18. The railroad trackwork assembly defined by claim 6 and wherein said sensor controller sub-assembly control signal electric/electrical circuitry generates a “true” signal only where said transverse-looking Hall-effect devices detect and indicate first and second magnetic flux sub-field densities and said first and second detected and indicated magnetic flux sub-field densities have the same polarity and the sum of said first and second magnetic flux sub-field densities is equal to or less than a maximum allowable deviation.
19. The railroad trackwork assembly defined by claim 7 and wherein said sensor controller sub-assembly control signal electric/electrical circuitry generates a “true” signal only where said transverse-looking Hall-effect devices detect and indicate first and second magnetic flux sub-field densities and said first and second detected and indicated magnetic flux sub-field densities have the same polarity and the sum of said first and second magnetic flux sub-field densities is equal to or less than a maximum allowable deviation.
20. The railroad trackwork assembly defined by claim 8 and wherein said sensor controller sub-assembly control signal electric/electrical circuitry generates a “true” signal only where said transverse-looking Hall-effect devices detect and indicate first and second magnetic flux sub-field densities and said first and second detected and indicted magnetic flux sub-field densities have the same polarity and the sum of said first and second magnetic flux sub-field densities is equal to or less than a maximum allowable deviation.
21. The railroad trackwork assembly defined by claim 3, and wherein said sensor controller sub-assembly control signal electric/electronic circuitry generates a “false” control signal when all of said forward-looking Hall-effect devices detects and indicates a magnetic flux sub-field density below a magnetic flux sub-field density indicative that the switch point is equal to or less than a specified distance to the stock rail.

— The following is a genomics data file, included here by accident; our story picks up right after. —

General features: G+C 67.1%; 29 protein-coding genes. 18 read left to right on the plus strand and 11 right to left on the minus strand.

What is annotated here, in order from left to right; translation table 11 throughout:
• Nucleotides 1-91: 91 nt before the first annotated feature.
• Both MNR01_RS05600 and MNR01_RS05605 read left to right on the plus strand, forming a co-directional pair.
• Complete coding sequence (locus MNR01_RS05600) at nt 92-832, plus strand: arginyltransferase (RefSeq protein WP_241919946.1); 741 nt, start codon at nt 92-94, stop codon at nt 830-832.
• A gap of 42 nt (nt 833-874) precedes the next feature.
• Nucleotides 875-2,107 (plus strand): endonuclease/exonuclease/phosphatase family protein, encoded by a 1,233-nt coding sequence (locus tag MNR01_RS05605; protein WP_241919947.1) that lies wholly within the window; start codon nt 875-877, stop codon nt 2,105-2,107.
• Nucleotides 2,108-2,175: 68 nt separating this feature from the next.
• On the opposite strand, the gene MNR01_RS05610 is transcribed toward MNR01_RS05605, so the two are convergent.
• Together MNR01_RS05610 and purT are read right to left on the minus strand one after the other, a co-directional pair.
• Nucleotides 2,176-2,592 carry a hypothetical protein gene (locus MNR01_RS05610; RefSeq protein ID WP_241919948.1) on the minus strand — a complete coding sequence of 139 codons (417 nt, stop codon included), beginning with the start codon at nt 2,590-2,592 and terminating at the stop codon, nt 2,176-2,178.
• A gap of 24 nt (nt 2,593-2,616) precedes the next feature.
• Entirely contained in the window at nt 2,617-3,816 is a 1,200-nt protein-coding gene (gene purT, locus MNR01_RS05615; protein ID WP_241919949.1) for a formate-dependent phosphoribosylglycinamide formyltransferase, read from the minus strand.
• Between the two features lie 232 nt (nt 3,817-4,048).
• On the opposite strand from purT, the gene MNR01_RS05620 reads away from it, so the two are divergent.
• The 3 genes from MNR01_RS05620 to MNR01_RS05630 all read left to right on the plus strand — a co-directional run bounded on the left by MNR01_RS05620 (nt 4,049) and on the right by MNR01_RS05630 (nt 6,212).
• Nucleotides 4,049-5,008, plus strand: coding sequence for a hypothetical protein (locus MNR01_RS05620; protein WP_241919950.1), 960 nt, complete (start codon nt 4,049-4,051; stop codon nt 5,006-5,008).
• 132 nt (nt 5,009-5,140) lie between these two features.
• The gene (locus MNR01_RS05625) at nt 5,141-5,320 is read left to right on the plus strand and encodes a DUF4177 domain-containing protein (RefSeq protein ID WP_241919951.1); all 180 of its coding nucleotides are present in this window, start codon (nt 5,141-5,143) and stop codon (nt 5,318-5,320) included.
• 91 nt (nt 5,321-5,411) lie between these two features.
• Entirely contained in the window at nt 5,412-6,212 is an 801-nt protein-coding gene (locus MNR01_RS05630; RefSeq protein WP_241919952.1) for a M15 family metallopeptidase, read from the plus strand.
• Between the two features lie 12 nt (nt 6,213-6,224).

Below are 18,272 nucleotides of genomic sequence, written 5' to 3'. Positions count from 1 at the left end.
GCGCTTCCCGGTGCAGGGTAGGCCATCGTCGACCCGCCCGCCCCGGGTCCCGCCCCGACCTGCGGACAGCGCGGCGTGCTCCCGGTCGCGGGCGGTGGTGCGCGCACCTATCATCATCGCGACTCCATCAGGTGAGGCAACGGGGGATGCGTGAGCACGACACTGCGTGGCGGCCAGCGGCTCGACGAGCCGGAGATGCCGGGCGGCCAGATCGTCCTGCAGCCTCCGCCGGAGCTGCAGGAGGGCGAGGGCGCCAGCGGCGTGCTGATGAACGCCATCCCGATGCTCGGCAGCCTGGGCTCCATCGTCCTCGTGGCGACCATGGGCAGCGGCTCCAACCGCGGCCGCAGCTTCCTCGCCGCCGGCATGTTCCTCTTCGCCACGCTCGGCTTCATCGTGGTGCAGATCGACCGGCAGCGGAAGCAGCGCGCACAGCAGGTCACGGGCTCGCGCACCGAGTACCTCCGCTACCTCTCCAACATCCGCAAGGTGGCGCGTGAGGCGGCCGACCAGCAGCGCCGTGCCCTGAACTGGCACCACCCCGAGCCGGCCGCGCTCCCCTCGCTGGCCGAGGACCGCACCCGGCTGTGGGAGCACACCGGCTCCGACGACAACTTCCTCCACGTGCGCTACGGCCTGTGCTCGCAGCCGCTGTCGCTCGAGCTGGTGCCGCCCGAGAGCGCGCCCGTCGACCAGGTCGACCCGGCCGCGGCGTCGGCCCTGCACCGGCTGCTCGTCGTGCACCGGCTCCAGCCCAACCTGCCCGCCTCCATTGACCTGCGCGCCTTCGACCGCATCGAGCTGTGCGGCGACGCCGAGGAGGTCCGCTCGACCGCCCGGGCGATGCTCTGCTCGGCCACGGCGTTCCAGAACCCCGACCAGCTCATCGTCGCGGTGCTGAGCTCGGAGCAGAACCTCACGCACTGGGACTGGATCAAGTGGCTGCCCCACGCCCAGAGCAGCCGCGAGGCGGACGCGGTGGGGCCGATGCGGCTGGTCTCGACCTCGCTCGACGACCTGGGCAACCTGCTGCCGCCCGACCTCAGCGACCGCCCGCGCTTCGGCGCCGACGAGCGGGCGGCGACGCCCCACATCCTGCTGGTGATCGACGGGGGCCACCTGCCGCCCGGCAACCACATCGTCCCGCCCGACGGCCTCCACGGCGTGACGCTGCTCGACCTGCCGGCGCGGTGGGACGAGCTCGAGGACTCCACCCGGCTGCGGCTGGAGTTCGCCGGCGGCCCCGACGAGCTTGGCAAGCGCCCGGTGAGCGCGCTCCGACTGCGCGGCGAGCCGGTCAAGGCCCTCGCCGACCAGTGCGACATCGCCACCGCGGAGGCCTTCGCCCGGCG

22. A control signal generating assembly comprising:
a target sub-assembly having an array of permanent magnets for mounting on a railroad trackwork switch assembly switch point and generating a total magnetic flux field of unique shape and density; and
a controller sub-assembly, for mounting on a railroad trackwork switch assembly stock rail, which generates railroad operating control signals, which has a sensor array of Hall-effect sensor devices aligned opposite said target array of permanent magnets, and which has control signal electric/electronic circuitry controlled by said Hall-effect devices,
said control signal electric/electronic circuitry generating a “true” control signal when said Hall-effect devices sense the unique shape and strength of the total magnetic flux field of said target array permanent magnets and indicating said switch point is sufficiently engaged in closure with said stock rail and generating a “false control” signal when not sensing the unique shape and strength of the total magnetic flux field of said target array of permanent magnets.
23. The control signal generating assembly invention defined by claim 22, and wherein said target sub-assembly array of permanent magnets generates a total magnetic flux field comprised of multiple adjacent magnetic flux sub-fields, adjacent pairs of said multiple adjacent magnetic flux sub-fields having opposite magnetic polarities.